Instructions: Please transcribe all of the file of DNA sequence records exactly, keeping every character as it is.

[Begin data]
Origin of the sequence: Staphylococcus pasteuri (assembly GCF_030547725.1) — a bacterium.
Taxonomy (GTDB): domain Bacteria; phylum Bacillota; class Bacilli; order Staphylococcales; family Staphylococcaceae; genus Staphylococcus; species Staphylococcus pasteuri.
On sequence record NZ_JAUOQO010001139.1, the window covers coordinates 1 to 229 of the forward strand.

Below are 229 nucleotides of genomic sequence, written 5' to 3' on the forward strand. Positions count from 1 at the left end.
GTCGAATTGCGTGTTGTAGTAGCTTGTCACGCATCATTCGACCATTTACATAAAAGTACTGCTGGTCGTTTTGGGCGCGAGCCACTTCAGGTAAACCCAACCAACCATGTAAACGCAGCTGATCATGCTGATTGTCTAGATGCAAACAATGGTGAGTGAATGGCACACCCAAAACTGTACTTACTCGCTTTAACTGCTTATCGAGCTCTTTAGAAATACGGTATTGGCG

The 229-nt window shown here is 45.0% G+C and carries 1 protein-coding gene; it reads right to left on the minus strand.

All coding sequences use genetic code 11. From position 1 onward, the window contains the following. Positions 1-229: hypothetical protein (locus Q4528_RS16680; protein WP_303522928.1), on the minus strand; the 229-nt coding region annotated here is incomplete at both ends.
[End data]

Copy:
Origin of the sequence: Staphylococcus pasteuri (assembly GCF_030547725.1) — a bacterium.
Taxonomy (GTDB): domain Bacteria; phylum Bacillota; class Bacilli; order Staphylococcales; family Staphylococcaceae; genus Staphylococcus; species Staphylococcus pasteuri.
On sequence record NZ_JAUOQO010001139.1, the window covers coordinates 1 to 229 of the forward strand.

Below are 229 nucleotides of genomic sequence, written 5' to 3' on the forward strand. Positions count from 1 at the left end.
GTCGAATTGCGTGTTGTAGTAGCTTGTCACGCATCATTCGACCATTTACATAAAAGTACTGCTGGTCGTTTTGGGCGCGAGCCACTTCAGGTAAACCCAACCAACCATGTAAACGCAGCTGATCATGCTGATTGTCTAGATGCAAACAATGGTGAGTGAATGGCACACCCAAAACTGTACTTACTCGCTTTAACTGCTTATCGAGCTCTTTAGAAATACGGTATTGGCG

The 229-nt window shown here is 45.0% G+C and carries 1 protein-coding gene; it reads right to left on the minus strand.

All coding sequences use genetic code 11. From position 1 onward, the window contains the following. Positions 1-229: hypothetical protein (locus Q4528_RS16680; protein WP_303522928.1), on the minus strand; the 229-nt coding region annotated here is incomplete at both ends.